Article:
Traveler's Dilemma (TD) achieves those goals because the game's logic dictates that 2 is the best option, yet most people pick 100 or a number close to 100--both those who have not thought through the logic and those who fully understand that they are deviating markedly from the "rational choice. Furthermore, players reap a greater reward by not adhering to reason in this way. Thus, there is something rational about choosing not to be rational when playing Traveler's Dilemma.
amazing! irrationality wins! er, not really. see, what these guys don't realize is they are basing their logic on the assumption that people are machines. they aren't. sure, mathematically, it may be logical to pick 2, because then you can't lose. but the most you are going to get is $4. yippie fuckin' skippy. a formula, or super math geek, might think in these terms, but generally, humans don't. hell, i don't even think vulcans would. it is far more rational to assume the other person is going to try to maximize their reward, not their odds of winning. sure, if you pick 100, instead of 2, you get nothing. but the other person only gets 4 bucks. you aren't out a hundred dollars. you're out four. in terms of risk, that's pretty damn low. so why bother to low ball it? i'd venture to guess that no statistically significant portion of people choose less than 50. why? it's in the premise for choosing this reward/punishment scenerio: people are going to inflate the value. if you are setting up a problem because you think the subjects are going to try to reap a higher monetary reward, what possible reason would you have to believe someone would choose 2 as an answer to the problem? well, that's covered:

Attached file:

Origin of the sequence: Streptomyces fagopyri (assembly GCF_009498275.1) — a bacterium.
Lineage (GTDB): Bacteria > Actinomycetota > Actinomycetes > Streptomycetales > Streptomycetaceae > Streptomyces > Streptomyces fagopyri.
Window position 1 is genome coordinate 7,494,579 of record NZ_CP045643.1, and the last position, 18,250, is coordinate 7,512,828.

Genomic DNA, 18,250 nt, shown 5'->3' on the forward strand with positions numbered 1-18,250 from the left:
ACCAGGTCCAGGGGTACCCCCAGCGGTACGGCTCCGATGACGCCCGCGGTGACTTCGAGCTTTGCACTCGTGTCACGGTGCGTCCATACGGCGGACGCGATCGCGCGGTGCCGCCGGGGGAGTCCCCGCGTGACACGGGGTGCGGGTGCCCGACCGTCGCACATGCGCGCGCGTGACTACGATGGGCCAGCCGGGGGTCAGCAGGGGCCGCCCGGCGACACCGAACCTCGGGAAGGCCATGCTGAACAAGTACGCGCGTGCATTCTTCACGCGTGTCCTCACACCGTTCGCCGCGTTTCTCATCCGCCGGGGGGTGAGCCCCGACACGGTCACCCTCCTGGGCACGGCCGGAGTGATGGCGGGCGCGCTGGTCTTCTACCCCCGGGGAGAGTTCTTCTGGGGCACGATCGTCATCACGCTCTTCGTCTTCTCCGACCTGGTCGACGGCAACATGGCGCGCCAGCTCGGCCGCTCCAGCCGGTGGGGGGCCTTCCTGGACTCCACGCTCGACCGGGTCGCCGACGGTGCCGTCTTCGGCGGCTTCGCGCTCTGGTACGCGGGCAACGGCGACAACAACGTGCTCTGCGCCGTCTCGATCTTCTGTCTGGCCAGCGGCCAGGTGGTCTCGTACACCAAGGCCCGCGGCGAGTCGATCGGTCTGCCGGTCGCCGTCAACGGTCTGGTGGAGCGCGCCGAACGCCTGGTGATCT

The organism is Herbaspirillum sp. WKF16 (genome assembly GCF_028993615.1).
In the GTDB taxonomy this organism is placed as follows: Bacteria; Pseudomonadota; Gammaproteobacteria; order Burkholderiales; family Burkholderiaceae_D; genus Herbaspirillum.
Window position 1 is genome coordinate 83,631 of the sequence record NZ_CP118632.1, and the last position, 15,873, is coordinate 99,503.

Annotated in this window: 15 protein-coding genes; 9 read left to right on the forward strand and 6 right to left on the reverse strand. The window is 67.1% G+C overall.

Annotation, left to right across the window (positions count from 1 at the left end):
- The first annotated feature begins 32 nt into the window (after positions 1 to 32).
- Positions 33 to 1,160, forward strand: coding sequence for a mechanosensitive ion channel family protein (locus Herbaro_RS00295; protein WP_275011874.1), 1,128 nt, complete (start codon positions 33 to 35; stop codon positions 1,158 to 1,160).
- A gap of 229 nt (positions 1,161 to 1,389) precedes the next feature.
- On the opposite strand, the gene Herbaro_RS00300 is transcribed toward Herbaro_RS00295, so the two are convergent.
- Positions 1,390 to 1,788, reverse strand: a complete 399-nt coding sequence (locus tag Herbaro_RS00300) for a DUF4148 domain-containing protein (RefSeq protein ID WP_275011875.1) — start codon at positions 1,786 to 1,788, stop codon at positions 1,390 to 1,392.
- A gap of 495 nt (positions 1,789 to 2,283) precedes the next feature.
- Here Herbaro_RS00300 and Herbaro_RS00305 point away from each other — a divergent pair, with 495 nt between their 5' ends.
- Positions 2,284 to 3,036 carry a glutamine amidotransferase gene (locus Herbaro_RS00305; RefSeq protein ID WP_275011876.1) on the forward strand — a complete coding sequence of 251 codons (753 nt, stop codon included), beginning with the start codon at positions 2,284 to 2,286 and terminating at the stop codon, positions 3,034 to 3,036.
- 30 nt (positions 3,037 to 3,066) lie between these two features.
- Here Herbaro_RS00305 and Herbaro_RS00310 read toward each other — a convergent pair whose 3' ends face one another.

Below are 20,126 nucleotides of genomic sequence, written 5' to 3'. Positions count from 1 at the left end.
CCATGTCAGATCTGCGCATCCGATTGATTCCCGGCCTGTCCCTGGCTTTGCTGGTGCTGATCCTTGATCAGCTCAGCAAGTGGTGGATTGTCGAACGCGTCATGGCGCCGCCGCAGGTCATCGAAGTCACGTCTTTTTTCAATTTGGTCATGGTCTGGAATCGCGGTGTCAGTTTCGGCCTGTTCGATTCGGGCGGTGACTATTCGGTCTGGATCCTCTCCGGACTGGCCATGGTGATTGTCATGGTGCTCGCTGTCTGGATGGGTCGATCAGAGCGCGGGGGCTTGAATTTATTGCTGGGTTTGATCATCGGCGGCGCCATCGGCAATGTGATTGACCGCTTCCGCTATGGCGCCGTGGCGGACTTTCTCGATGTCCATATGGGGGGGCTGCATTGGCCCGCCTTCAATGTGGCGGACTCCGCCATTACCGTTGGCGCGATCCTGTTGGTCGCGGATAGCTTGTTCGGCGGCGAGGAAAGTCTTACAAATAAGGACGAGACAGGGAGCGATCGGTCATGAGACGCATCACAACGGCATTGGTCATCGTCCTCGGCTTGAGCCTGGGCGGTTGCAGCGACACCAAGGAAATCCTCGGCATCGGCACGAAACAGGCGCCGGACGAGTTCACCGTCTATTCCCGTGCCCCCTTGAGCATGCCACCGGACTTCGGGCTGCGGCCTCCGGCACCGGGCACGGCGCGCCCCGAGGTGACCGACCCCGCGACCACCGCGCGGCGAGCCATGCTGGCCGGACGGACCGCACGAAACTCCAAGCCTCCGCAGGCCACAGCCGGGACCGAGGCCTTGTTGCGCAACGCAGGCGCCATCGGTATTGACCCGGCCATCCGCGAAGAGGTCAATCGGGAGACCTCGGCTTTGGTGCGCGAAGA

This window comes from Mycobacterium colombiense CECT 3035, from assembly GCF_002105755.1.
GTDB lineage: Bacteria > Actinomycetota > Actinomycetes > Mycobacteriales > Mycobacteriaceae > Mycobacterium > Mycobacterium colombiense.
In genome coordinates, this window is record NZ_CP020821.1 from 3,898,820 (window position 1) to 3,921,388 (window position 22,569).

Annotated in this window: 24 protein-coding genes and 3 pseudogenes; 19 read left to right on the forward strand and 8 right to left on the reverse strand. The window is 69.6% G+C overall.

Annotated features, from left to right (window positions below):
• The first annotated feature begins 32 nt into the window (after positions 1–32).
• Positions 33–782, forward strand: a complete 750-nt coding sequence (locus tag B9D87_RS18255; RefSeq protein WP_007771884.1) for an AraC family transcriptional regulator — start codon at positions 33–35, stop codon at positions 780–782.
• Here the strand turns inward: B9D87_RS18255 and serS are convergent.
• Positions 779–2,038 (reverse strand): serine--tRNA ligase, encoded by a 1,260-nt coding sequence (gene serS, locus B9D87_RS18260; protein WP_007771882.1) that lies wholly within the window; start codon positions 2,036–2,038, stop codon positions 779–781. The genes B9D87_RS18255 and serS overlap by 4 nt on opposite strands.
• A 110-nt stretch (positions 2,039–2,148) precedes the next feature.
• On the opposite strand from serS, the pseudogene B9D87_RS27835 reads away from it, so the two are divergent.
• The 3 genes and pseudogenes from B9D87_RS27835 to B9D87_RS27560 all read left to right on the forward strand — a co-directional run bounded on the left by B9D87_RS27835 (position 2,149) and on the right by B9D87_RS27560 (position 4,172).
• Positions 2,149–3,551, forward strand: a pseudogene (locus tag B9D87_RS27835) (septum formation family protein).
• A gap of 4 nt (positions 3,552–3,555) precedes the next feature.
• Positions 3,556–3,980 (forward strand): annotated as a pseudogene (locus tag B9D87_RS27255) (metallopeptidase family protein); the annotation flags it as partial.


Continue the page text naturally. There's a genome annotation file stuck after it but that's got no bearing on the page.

To see why 2 is the logical choice, consider a plausible line of thought that Lucy might pursue: her first idea is that she should write the largest possible number, 100, which will earn her $100 if Pete is similarly greedy. (If the antique actually cost her much less than $100, she would now be happily thinking about the foolishness of the airline manager's scheme.)

Soon, however, it strikes her that if she wrote 99 instead, she would make a little more money, because in that case she would get $101. But surely this insight will also occur to Pete, and if both wrote 99, Lucy would get $99. If Pete wrote 99, then she could do better by writing 98, in which case she would get $100. Yet the same logic would lead Pete to choose 98 as well. In that case, she could deviate to 97 and earn $99. And so on. Continuing with this line of reasoning would take the travelers spiraling down to the smallest permissible number, namely, 2. It may seem highly implausible that Lucy would really go all the way down to 2 in this fashion. That does not matter (and is, in fact, the whole point)--this is where the logic leads us.

Game theorists commonly use this style of analysis, called backward induction. Backward induction predicts that each player will write 2 and that they will end up getting $2 each (a result that might explain why the airline manager has done so well in his corporate career). Virtually all models used by game theorists predict this outcome for TD--the two players earn $98 less than they would if they each naively chose 100 without thinking through the advantages of picking a smaller number.
read that last sentence again. now, think about what this man is saying. the logical conclusion leads to you netting $2, $98 less than naively choosing $100. this is most decidedly not an advantage. and yes, it seems highly implausible that someone would choose 2 because it is highly implausible. the disadvantages of low reward more than outweigh any advantage of choosing low.